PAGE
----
I want to thank Dr. Carney for the opportunity to respond to her “adventures in Christian retail.” I don’t intend to offer a peer review or a point-by-point response to each post. Rather, I’d like to reflect on a few questions raised by Dr. Carney’s time at CC.
There’s probably too much to deal with in one post (read: I had more thoughts than one post can contain). So, I’m dividing it up into a few posts. Expect another one soon.
So, are they really “Christian”?
If you do research on “Christian” business long enough, you’re guaranteed to field some version of that question. Often, it's the first one that folks ask, and I think it comes from an urge for normative evaluation of for-profit endeavors and, therefore, of capitalism itself. For whatever reason, people want to know if you can do capitalism in a “Christian” fashion, by which they usually mean “morally,” “ethically” or “differently from That Bad Company I Hate.” Among Christians, especially evangelicals, the question usually begs for answers about whether a company is "doing more" than acting within the boundaries of the law. They usually want to know if a given company is also willfully encouraging what they deem to be “Christian” forms of activity, whether in-house or in its broader socio-economic engagements. It’s most analogous, I suppose, to questions about the “greenness” of a company, with all the attendant assumptions and complications that question entails. And, given the egregious abuses witnessed on Wall Street and elsewhere in corporate America in the past few years, it’s an understandable one to ask.
Others, of course, ask about a business’s Christianness because they are suspicious of any religious claim about business. Or, perhaps they relish hypocrisy. Either way, they want to know what really makes a Christian business tick, what really goes on behind the scenes, and who or what is really responsible for making the entire enterprise -- of Christianity, of capitalism, of "Christian" capitalism -- a fraud at best and a cover for abuse at worst.
If you wanted, I suppose you could take away either impression about CC, as per Dr. Carney’s dispatches. The comments that accompanied some of her posts – defending “Christian” businesses or deriding them – show that you can.
I certainly have my own opinions about the “Christianness” of various companies. But asking if a company is actually a "Christian" business usually ends up obscuring more than it reveals. Let’s be honest – as with anything else, where you start your line of inquiry will shape the questions you will ask and the answers you will probably get. Asking about a company's "Christianness" will also -- more than likely -- lead you back to yourself and your own definition of what "Christianness" entails. That's fine, I suppose, in certain contexts. But I'm not sure it will tell us much about CC or any other form of "Christian" enterprise.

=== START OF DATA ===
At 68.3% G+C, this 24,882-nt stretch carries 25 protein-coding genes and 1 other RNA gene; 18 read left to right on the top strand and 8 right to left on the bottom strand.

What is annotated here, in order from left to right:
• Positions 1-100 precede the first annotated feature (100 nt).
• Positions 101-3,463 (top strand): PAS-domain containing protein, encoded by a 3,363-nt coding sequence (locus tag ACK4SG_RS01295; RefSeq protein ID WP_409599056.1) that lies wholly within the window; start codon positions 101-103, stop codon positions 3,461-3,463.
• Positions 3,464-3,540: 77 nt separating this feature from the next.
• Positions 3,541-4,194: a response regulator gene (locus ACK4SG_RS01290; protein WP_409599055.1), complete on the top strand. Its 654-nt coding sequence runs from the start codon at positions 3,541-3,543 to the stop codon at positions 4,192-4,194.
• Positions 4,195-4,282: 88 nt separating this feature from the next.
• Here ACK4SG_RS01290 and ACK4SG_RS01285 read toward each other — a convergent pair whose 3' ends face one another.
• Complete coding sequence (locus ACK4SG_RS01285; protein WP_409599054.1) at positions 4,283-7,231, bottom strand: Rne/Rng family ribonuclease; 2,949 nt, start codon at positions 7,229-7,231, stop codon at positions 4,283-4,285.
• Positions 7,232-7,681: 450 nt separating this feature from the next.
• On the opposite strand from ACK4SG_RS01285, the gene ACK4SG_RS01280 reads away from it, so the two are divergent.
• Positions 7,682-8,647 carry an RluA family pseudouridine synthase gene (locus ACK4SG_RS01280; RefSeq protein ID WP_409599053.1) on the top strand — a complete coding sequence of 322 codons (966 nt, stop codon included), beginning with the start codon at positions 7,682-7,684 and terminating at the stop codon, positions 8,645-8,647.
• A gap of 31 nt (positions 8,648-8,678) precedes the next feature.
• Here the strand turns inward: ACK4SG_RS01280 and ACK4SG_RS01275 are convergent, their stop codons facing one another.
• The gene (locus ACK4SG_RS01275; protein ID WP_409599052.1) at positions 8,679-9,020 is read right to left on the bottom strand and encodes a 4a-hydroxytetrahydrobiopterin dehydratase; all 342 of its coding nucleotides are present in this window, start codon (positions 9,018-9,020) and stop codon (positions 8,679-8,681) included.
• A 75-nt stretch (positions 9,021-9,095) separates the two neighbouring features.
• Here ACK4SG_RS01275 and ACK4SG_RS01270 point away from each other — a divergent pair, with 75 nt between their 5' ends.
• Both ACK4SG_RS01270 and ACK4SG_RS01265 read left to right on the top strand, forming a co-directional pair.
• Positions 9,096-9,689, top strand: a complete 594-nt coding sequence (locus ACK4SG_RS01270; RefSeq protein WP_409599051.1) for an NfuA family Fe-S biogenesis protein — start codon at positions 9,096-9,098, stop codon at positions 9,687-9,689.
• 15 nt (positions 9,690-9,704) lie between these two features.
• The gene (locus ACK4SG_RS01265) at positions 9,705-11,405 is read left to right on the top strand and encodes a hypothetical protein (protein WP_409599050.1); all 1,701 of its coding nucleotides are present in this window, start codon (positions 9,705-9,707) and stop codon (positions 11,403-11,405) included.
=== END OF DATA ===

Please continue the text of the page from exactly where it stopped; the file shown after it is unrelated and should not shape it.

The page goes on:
So, how can we proceed? Thankfully, Dr. Carney’s experience shows us a way.
Whatever you may think about the pros and cons of her “undercover” methodology, her discussions with folks at CC – especially the men and women working the aisles and running the registers – point to the fact that our interest in a company’s “Christian” identity is a shared one. The employees at CC evaluated its Christian claims for themselves and came away with opinions that do not fit easily into an either/or dichotomy. Their emotional state, personal experiences, religious upbringing, sex, race, economic security, historical context – all of these factors went into how they addressed, for themselves and others, how “Christian” the workplace was and is, how “Christian” their boss was and is, or how “Christian” their work was and is.
This is all to say that places like CC are very interesting religious sites indeed. They are places where the complicated relationship between identity, community, religion, class, gender, race, and capitalism is in high relief. Of course, they are not the only places where this relationship is available for observation and study in contemporary America. But they are a “field” of a sort. Or, as another historian of all this once told me, they are “archives” ripe for the picking.
So, for starters, let's try to proceed with an analysis of such sites that is less about us and our own religious or ethical or conceptual matrix. Rather, it is about trying to understand, contextualize, and convey theirs.
Up next: Why “Christian” at all?